Consumer Data Right (CDR) Who are the Intermediaries, Why are they needed and What services do they provide?
CDR is live and scoring runs for more than 90 days now. ACCC has amended the CDR Rules to permit accredited intermediaries to collect data on behalf of third party data recipients, with consumer consent.
The goal of this article is to introduce the readers to this new role of “Intermediary” that is emerging in the CDR ecosystem and how they interact with the other key players in the ecosystem — Accredited Data Recipients (ADRs) and Data Holders.
CDR Regime (Before the introduction of Intermediaries)
The Data holders expose APIs (Banking, common, and admin APIs) along with InfoSec endpoints which are consumed directly by the ADRs (and ACCC)
Is there a problem here?
Are we trying to invent a problem to introduce Intermediaries?
Isn’t this a typical pattern that one would find in a modern API economy — API provider and API Consumers talking directly to each other?
The technical implementation of the APIs is not a trivial task. The initial as well as operating (policies and processes) costs are significant which sets the bar high for aspiring ADRs.
CDR Regime (After the introduction of Intermediaries)
In this model, an ADR enters into a combined accredited person (CAP) arrangement with an accredited intermediary. The accredited intermediary collects data from the data holders and then passes them onto the ADR.
This model lowers the entry bar for ADRs (thereby fostering competition) by allowing them to focus on their core services and offerings. The challenge of working and keeping pace with technical Consumer Data Standards (CDS) specifications is delegated/outsourced to the accredited Intermediaries.
Who can be an Intermediary?
Any organization can play the role of intermediary. Intermediaries (just like ADRs) are subject to a rigorous accreditation process. Intermediaries will be highly skilled organizations that understand the CDR rules and specifications well. They are tech-savvy and are well equipped to build and operate at scale.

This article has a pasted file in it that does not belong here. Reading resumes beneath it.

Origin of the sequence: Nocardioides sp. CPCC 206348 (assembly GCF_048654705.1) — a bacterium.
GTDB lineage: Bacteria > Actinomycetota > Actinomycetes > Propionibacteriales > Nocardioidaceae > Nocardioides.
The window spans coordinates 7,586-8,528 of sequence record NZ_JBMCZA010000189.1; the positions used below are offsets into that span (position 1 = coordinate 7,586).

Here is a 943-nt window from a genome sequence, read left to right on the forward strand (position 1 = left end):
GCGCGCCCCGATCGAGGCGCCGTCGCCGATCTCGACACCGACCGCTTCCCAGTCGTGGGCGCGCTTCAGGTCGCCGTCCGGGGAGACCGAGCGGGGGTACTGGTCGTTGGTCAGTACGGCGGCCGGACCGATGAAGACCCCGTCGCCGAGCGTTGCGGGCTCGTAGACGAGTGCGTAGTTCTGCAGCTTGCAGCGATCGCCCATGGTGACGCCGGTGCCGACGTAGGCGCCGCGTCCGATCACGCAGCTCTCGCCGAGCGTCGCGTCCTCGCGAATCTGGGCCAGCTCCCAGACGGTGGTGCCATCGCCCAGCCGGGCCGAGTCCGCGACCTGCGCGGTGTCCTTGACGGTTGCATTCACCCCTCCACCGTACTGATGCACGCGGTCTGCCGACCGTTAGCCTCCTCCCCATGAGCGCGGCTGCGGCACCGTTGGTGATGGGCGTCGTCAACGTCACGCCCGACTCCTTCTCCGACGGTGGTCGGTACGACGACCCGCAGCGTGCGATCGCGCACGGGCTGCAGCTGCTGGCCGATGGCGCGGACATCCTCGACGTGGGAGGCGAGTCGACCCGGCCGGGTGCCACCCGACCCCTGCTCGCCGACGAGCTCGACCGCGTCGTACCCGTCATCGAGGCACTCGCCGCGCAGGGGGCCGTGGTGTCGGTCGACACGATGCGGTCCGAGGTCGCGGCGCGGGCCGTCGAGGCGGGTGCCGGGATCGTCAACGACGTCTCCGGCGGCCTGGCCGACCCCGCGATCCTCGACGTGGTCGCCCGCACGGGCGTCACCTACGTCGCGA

Who are the natural candidate(s) for this Intermediary role?
Players such as Basiq, Ping Identity, WSO2, Yolt Technology Services (to name a few) are natural candidates to play this role. These are players who have implemented CDR (and other Open Banking implementations across the globe) with solid technical know-how of implementing complex API based solutions. Existing (and future) “unrestricted ADRs” such as Frollo are also good and clear candidates for this intermediary role.
The CDR rules announcement which is effective 2nd October supports only the collection of data. The world of intermediaries just starts with the collection of data. The intermediaries can play a much broader role and provide varying capabilities.
Forrester has identified a few functional segments that Intermediaries can perform in this ecosystem:
(a) Data aggregators
(b) Consumer Personal Financial Management(PFM) Platform
(c) Consumer and Third-party services
(d) Payment Platforms
(e) Full Spectrum Platforms
Refer to Forrester’s Landscape overview of Open Banking intermediaries for details on the capabilities offered by each of these segments.
We have just scratched the surface of Intermediaries. In countries such as the UK and Japan, intermediaries are playing a pivotal role in the Open Banking ecosystem. We will have to wait and see how the players evolve in this space here in Australia and the range of benefits that are enjoyed by the CDR ecosystem players through their introduction.